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Sydney - Bushfires raged out of control across Australia's most populous state on Tuesday, fanned by intense heat and high winds in “catastrophic” conditions that threatened homes and triggered evacuations.
More than 130 fires were burning across New South Wales state, 40 of them uncontained, state Rural Fire Service commissioner Shane Fitzsimmons told reporters in Sydney.
“You don't get conditions worse than this, we are at the catastrophic level,” he said.
Introduced after the 2009 Black Saturday firestorm in Victoria state, which claimed 173 lives, a “catastrophic” rating means fires will be uncontrollable, unpredictable and fast-moving, with evacuation the only safe option.
New South Wales faced one of the highest-risk fire days in its history, fanned by high winds and temperatures reaching 45 degrees Celsius (113 degrees Fahrenheit) in parts of the state.
“Fortunately, we've got no reports of people's homes being damaged or destroyed at this stage,” Fitzsimmons said.
While no deaths had been reported, officials remained on alert, with particular concerns about the regions of Shoalhaven, Illawarra and Southern Ranges south of Sydney, all popular summer holiday locations.
Shoalhaven mayor Joanna Gash said the area was a “tinderbox”.
“Things are not looking real good,” she told Sky News.
Gash said the extreme conditions had not been seen before.
“A catastrophic fire is one you don't really fight. You just try to get people to safety,” she said.
Also in southern New South Wales, authorities warned that an out-of-control grass fire was encroaching on properties in Brogo, about 160 kilometres south of the national capital Canberra.
“We just looked at each other and said 'We're leaving',” Brogo resident Hallie Fernandez-Markov told AFP from the town of Cobargo, where she was staying with friends after fleeing her guest house.
The popular tourist resort of Kings Canyon south of Alice Springs went up in flames after an out-of-control wildfire spread from the Watarrka National Park, with visitors evacuated by road shortly before the fire hit.
Much of southern Australia is enduring a summer heatwave and a total fire ban is in place throughout New South Wales, while all national parks are closed, with temperatures topping 42 degrees in Sydney and hitting 45 in the state's west.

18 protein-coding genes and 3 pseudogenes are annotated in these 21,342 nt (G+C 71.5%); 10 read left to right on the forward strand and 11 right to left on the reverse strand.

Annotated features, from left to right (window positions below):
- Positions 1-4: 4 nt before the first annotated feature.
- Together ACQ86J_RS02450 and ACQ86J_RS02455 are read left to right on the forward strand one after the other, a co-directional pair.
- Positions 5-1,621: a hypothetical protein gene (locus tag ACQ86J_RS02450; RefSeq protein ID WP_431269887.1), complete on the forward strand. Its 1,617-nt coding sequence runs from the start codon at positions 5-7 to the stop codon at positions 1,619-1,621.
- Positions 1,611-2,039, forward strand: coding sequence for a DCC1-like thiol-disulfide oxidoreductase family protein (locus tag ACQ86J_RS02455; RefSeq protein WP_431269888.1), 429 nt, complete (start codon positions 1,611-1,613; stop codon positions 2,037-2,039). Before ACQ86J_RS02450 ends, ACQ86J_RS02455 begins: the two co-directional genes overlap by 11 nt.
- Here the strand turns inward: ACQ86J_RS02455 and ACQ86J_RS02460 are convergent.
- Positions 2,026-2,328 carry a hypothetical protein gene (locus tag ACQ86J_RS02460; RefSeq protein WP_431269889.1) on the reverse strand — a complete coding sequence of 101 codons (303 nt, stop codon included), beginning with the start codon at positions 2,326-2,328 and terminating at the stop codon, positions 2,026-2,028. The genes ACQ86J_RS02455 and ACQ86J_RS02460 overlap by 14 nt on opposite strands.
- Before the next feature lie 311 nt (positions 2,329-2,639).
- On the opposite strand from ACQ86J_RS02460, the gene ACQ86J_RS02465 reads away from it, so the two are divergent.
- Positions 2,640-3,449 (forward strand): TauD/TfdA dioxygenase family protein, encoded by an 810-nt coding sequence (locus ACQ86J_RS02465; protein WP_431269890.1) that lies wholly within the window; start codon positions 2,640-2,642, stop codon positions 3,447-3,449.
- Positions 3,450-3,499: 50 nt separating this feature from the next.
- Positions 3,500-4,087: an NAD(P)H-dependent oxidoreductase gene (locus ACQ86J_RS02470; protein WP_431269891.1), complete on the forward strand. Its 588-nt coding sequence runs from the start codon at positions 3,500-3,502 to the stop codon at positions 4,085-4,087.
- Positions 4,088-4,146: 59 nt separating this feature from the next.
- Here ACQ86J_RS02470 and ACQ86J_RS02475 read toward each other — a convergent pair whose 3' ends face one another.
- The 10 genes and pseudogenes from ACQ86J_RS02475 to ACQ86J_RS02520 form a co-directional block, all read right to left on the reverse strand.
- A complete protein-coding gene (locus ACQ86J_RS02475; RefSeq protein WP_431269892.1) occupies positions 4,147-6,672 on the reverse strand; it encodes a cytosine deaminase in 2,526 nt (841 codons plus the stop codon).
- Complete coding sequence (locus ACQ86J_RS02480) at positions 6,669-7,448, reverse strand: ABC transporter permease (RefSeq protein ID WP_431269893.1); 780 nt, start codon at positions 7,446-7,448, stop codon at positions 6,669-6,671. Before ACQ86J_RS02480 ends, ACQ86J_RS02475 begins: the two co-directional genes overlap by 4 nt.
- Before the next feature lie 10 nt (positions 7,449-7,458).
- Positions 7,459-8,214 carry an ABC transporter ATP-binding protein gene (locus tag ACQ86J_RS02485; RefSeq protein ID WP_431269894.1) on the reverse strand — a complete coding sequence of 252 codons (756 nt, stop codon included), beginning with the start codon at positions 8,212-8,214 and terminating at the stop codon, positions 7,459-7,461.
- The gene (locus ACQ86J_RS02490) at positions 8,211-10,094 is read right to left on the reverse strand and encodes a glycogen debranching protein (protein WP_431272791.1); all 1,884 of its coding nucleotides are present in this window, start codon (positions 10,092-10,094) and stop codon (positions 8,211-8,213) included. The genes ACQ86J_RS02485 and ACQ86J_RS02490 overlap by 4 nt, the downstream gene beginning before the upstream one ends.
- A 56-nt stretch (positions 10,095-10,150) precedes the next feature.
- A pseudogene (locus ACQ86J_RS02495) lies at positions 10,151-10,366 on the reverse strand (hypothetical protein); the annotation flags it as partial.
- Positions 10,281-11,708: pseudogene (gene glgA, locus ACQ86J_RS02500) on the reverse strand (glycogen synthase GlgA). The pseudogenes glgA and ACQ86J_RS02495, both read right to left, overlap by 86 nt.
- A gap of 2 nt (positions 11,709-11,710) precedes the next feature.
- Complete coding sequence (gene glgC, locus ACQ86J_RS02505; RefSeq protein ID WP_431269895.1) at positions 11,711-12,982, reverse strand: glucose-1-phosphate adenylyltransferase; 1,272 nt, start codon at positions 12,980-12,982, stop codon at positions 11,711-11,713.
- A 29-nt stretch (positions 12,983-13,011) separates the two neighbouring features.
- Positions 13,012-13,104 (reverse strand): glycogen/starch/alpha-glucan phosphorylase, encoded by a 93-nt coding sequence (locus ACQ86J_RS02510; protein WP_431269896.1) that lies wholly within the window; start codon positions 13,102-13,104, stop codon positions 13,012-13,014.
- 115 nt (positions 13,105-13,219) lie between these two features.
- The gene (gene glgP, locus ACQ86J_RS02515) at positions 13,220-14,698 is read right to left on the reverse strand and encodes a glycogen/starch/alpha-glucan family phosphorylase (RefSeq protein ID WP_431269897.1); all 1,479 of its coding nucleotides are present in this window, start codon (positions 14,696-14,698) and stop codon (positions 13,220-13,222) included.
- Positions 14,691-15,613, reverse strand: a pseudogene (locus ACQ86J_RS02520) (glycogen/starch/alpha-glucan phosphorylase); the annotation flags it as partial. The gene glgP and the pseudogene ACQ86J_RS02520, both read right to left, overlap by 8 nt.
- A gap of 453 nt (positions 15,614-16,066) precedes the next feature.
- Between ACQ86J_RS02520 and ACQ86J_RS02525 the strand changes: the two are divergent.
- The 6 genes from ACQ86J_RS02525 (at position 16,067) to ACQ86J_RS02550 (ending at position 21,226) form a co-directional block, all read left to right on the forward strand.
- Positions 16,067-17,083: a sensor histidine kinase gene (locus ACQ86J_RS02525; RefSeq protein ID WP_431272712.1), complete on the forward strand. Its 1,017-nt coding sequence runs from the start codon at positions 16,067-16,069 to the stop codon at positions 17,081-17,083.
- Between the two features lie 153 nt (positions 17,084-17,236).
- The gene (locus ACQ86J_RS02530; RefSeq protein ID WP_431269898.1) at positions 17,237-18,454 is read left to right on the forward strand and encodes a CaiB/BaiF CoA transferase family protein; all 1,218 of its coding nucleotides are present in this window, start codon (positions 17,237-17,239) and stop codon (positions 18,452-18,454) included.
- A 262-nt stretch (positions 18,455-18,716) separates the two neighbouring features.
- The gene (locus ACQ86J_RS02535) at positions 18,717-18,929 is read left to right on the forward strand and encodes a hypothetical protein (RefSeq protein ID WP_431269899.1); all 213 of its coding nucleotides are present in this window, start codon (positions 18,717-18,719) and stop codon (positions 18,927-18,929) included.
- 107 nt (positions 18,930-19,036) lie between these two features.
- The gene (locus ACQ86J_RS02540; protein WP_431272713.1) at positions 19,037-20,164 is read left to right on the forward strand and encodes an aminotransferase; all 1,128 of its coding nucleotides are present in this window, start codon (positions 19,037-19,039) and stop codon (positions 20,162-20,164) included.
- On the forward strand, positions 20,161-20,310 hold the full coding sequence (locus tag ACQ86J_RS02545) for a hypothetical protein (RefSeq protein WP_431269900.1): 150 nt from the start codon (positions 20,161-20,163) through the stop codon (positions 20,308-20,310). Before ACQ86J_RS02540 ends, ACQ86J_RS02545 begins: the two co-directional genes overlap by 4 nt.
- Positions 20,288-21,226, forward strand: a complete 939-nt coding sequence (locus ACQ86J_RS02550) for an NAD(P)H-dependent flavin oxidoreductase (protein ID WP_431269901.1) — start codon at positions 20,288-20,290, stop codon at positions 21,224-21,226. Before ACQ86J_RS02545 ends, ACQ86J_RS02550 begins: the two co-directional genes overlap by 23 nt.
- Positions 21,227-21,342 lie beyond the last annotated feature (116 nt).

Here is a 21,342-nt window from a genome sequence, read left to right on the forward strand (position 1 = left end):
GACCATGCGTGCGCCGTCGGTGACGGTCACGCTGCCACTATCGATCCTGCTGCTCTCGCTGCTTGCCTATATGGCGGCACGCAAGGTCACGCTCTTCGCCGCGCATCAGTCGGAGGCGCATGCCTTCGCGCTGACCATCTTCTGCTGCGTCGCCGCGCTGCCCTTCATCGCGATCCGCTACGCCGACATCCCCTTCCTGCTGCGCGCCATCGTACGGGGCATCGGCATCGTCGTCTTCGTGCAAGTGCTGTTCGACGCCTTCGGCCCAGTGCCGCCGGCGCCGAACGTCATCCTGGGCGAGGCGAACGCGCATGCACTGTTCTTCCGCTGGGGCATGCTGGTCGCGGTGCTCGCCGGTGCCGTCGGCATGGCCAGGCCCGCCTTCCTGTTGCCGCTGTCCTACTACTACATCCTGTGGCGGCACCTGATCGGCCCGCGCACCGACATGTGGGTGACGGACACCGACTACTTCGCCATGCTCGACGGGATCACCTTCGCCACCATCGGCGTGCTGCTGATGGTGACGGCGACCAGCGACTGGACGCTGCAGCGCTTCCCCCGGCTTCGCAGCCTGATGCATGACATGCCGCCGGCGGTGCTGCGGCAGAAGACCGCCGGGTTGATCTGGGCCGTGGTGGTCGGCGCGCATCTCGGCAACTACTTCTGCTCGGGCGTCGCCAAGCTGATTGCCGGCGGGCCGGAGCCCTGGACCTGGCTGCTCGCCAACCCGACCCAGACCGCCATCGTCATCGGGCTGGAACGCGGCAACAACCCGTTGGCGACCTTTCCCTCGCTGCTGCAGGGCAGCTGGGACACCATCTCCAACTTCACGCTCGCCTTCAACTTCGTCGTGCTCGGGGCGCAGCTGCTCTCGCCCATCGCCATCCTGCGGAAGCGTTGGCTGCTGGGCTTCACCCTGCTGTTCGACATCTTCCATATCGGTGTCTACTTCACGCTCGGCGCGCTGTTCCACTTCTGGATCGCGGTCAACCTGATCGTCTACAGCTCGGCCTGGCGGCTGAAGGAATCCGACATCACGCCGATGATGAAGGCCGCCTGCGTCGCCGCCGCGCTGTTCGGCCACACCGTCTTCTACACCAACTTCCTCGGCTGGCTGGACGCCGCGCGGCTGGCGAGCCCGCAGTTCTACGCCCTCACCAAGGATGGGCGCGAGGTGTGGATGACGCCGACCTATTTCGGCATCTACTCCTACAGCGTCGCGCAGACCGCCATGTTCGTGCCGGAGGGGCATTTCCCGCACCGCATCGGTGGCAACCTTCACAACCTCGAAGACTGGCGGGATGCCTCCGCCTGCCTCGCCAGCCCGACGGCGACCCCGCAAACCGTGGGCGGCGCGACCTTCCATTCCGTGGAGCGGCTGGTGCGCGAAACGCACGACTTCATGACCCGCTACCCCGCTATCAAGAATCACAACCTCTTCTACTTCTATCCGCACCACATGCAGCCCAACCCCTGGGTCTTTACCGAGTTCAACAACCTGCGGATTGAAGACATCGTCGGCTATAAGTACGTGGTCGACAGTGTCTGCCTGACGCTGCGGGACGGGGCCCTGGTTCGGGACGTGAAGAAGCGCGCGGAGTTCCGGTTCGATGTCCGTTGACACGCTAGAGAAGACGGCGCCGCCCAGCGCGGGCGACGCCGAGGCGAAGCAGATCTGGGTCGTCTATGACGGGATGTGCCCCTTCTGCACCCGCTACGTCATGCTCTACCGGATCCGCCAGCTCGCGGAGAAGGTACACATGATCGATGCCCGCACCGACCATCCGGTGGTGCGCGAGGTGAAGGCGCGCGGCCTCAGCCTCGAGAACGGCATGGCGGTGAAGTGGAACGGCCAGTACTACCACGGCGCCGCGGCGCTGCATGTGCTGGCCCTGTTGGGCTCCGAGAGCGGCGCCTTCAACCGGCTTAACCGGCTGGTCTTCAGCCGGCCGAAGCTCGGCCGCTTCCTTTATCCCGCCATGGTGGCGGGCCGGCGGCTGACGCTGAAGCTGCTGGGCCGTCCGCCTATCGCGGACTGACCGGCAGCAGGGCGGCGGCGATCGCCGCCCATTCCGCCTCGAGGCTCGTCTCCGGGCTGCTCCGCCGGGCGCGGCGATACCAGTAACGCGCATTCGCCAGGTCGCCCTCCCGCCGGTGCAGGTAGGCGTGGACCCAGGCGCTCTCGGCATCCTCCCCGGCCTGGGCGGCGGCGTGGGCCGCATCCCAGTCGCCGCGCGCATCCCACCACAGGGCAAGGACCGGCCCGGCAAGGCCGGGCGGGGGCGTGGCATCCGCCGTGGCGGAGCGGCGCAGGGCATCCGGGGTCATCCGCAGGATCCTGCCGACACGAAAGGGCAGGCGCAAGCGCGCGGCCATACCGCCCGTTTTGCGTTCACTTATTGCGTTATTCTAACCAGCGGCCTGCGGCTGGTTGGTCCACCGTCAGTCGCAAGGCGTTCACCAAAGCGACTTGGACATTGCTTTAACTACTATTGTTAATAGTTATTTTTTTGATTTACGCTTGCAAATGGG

Temperatures have soared so high, and are expected to continue climbing, that the Bureau of Meteorology was forced to add new colours -- deep purple and pink - to its charts for forecasts above the previous limit of 50 degrees.
Fitzsimmons said while cooler weather had begun to sweep in from the south, seeing temperatures in some areas plummet from 40 degrees to 24 in minutes, the front was moving slowly and would take hours to cover the state.
“We still have hours of hot, dry, difficult conditions ahead of us,” he said.
There were also extreme conditions in Victoria Tuesday, with one fire at the town of Kentbruck in the state's southwest burning out of control, with 400 firefighters battling to stop it threatening rural communities.
Wildfires destroyed more than 100 homes in Tasmania over the weekend, and around 40 blazes were still burning across the southern island state but the immediate threat to homes was believed to have passed.
Tasmanian police, who Tuesday continued searching burned out properties, said no bodies had been discovered so far.
Initial reports said as many as 100 people could be missing, but police said there was much confusion about movements during the crisis and there were only “a handful” of people they were trying to locate quickly.
Fires are a regular occurrence in vast and arid Australia, particularly between December and February.
The last four months of 2012 were abnormally hot across the nation and the warm conditions have been exacerbated by very dry conditions due to the delayed start to a weak monsoon. - AFP